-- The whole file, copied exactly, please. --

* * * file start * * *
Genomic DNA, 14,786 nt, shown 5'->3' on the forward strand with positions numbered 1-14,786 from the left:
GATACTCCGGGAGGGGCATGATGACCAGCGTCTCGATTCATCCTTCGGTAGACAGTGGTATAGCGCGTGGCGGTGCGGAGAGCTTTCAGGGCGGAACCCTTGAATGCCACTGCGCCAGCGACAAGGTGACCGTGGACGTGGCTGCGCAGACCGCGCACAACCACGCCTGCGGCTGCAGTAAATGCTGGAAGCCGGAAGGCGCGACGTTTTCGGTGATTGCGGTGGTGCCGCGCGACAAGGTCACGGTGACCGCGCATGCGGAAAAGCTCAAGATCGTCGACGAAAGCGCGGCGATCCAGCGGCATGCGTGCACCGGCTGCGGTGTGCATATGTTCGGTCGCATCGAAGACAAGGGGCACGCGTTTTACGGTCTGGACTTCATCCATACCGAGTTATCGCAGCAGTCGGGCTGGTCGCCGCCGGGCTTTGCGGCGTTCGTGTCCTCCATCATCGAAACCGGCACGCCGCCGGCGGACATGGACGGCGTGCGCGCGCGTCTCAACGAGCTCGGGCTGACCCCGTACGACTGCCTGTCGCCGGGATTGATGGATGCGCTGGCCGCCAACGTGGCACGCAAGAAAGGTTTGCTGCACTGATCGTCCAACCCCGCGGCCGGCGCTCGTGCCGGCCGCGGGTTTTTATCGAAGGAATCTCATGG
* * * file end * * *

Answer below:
Genomic DNA, 14,786 nt, shown 5'->3' on the forward strand with positions numbered 1-14,786 from the left:
GATACTCCGGGAGGGGCATGATGACCAGCGTCTCGATTCATCCTTCGGTAGACAGTGGTATAGCGCGTGGCGGTGCGGAGAGCTTTCAGGGCGGAACCCTTGAATGCCACTGCGCCAGCGACAAGGTGACCGTGGACGTGGCTGCGCAGACCGCGCACAACCACGCCTGCGGCTGCAGTAAATGCTGGAAGCCGGAAGGCGCGACGTTTTCGGTGATTGCGGTGGTGCCGCGCGACAAGGTCACGGTGACCGCGCATGCGGAAAAGCTCAAGATCGTCGACGAAAGCGCGGCGATCCAGCGGCATGCGTGCACCGGCTGCGGTGTGCATATGTTCGGTCGCATCGAAGACAAGGGGCACGCGTTTTACGGTCTGGACTTCATCCATACCGAGTTATCGCAGCAGTCGGGCTGGTCGCCGCCGGGCTTTGCGGCGTTCGTGTCCTCCATCATCGAAACCGGCACGCCGCCGGCGGACATGGACGGCGTGCGCGCGCGTCTCAACGAGCTCGGGCTGACCCCGTACGACTGCCTGTCGCCGGGATTGATGGATGCGCTGGCCGCCAACGTGGCACGCAAGAAAGGTTTGCTGCACTGATCGTCCAACCCCGCGGCCGGCGCTCGTGCCGGCCGCGGGTTTTTATCGAAGGAATCTCATGG